Much of what I do each day entails fostering and facilitating mindfulness training for leaders of industry, academia and healthcare. Many of these leaders have already enjoyed an illustrious track record of success and innovation in their field. And some are just getting started. But wherever they are on their journey, they tend to share certain qualities: a quick mind, high emotional IQ, substantial educational backgrounds and varied and impressive work experience. Rarer still but counted among them are the managers who display true adeptness at leading by example, championing team members’ accomplishments and having a bold vision for their organization.
So what is it that separates those who are great leaders from those who also model transformational leadership?
It is the willingness and ability to see things clearly and to act, as much as is possible, from that vantage point. This means being fully aware of our own perspectives, tendencies, and yes, biases in any given moment while remaining open to the ideas and beliefs of others (noticing the way the mind tends to quickly judge their opinions either negatively or positively) “without getting lost in a thicket of views.” This is mindfulness. It often includes seeing and doing things differently. It can be uncomfortable for a time like riding a bike, but gets easier with continued effort.
A practical application of this kind of seeing clearly and acting mindfully can be shown in the common vulnerability of organizations to experience breakdowns in communication or in the frequency of colleagues to hesitate rather than engage in authentic dialogue.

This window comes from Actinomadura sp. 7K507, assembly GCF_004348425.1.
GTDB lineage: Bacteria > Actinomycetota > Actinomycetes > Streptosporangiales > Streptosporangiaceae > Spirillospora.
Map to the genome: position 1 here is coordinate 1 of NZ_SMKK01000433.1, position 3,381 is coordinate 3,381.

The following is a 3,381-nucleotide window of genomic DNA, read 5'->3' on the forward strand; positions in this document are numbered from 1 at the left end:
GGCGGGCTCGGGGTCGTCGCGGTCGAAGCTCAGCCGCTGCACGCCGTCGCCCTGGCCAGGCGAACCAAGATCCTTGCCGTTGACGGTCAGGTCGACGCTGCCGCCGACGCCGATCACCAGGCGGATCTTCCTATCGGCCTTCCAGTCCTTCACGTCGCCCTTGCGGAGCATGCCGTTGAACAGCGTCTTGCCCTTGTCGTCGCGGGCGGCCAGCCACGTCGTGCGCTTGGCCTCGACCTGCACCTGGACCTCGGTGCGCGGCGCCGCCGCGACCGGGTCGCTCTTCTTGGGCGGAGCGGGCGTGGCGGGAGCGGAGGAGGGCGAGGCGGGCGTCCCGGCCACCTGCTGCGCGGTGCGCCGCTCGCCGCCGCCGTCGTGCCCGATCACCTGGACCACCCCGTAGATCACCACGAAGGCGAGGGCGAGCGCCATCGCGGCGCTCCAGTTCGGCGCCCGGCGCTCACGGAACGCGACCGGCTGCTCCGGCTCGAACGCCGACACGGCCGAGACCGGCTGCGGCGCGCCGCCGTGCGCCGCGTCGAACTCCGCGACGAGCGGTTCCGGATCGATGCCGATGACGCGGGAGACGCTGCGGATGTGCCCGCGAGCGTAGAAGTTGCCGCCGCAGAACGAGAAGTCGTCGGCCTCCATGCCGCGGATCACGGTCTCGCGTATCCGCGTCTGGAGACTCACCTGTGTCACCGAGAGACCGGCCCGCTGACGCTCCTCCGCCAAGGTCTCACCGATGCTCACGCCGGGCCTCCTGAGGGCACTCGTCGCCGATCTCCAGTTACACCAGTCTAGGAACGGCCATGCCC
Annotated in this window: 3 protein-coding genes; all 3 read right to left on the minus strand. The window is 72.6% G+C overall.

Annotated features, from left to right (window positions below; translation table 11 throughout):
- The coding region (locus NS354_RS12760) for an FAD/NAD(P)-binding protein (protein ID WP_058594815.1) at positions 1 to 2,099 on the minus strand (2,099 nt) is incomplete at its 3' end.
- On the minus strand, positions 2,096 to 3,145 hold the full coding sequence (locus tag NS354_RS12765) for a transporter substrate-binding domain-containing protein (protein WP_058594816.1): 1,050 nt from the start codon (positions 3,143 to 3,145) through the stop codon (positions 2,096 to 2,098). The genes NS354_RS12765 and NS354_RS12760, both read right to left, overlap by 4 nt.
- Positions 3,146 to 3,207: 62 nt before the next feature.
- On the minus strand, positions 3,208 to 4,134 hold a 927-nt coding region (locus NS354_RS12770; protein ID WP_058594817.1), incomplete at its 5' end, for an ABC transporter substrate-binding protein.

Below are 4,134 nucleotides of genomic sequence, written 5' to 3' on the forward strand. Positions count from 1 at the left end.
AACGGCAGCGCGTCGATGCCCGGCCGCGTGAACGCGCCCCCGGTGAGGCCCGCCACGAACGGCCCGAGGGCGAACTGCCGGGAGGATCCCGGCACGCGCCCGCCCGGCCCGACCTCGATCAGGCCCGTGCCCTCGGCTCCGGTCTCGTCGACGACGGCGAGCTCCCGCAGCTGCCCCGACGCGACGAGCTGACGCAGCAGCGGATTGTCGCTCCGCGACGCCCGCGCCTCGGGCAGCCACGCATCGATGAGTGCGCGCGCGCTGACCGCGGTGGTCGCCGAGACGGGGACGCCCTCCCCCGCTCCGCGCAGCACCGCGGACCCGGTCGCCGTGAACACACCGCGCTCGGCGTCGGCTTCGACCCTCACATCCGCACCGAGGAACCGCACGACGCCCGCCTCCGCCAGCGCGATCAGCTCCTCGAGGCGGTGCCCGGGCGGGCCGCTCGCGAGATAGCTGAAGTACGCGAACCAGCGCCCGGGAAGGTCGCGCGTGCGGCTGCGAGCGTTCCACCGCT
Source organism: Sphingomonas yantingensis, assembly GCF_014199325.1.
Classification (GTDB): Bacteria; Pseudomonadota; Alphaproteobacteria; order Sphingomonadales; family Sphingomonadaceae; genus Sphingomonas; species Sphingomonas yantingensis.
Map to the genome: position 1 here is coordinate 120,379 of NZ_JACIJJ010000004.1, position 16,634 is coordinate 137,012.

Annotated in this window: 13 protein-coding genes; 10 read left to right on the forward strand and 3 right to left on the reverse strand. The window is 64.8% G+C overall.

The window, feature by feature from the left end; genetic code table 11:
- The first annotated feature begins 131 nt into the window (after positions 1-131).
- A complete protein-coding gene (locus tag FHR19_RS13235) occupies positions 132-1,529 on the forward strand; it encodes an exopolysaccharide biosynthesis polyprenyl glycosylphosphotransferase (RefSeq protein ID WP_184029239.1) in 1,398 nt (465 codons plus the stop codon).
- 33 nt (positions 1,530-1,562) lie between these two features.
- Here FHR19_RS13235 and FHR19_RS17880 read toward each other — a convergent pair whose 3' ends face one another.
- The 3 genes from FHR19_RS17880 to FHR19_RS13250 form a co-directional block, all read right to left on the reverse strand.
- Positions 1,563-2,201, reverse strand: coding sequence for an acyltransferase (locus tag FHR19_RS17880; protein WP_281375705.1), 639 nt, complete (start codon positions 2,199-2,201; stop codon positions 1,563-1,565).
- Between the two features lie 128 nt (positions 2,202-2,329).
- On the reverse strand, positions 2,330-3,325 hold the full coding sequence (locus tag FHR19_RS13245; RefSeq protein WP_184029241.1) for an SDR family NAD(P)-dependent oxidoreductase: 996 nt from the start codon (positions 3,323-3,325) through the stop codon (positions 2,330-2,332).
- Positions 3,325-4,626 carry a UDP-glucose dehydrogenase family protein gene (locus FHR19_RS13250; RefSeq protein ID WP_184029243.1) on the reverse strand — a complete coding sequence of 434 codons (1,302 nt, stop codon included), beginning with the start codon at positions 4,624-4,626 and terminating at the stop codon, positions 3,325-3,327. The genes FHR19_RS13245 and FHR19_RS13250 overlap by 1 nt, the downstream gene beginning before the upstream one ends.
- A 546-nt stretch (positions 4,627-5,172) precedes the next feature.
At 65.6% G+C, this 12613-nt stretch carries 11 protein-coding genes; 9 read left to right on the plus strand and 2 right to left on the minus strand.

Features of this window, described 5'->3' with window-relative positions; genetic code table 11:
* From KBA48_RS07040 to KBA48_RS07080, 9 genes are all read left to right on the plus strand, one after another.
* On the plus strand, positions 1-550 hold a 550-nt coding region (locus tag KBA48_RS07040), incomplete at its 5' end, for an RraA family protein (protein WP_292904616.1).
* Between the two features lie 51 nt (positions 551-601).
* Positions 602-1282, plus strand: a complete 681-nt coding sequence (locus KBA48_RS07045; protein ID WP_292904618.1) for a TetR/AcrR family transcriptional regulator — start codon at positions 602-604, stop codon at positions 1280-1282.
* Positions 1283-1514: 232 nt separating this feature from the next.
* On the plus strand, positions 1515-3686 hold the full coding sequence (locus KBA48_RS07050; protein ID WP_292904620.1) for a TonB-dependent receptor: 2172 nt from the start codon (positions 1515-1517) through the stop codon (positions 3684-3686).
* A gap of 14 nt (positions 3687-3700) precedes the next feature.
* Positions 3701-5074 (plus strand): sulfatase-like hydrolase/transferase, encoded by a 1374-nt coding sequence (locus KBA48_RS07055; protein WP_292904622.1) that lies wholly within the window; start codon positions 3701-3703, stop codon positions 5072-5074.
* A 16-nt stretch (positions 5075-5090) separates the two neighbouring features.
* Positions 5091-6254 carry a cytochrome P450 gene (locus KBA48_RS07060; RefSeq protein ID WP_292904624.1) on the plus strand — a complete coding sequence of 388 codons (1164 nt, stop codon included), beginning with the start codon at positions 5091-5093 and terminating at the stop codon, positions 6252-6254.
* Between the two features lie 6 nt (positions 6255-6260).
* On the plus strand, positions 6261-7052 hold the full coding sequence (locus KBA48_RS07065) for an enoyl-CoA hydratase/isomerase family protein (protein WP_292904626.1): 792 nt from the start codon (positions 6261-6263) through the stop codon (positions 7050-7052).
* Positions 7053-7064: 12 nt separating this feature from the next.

Here are some strategies to encourage rather than impede useful dialogue:
1. If you aren’t fully present yourself, dialogue isn’t possible. Remind yourself to put your phone away, make eye contact and sit still. Focus on what the person is saying, not what you’re about to say.
2. Plan your words carefully. Think about how you sound. “Well I just don’t get it” can be taken by the other person as they are being discounted. It may be wiser to say: “Can you explain this idea a bit more?”
3. Notice your own mindset before a meeting or important conversation. If you are frustrated or tired, you may want to engage in a few minutes of breathing or simply sitting, so you are less likely to react or be perceived to act in a negative way.
4. In the same way, observe when others are shutting down, tuning out, becoming defensive, not answering questions or blocking them. (And how many meetings are filled with people who don’t answer questions?!) When this occurs, you can try redefining the question or simply asking the question in a different tone.
5. Remember not to over-detail. It’s become pretty clear that a person can only maintain maximum full attention for only four sentences. Whenever you’ve gone beyond four sentences and are hoping for dialogue, be aware that the listener’s brain is getting crowded and attention is being diverted.*
*(Adapted from the collaborative work of Daniel Goleman, author of Emotional Intelligence and George Kohlrieser, Professor of Leadership and Management Behavior at (IMD))
Transformational leaders, in every walk of life, know that change and growth are essential parts of being fully human. Rather than trying to resist these realities or maintain the status quo, mindful leadership embraces and even seeks new ways of thinking and being in their world.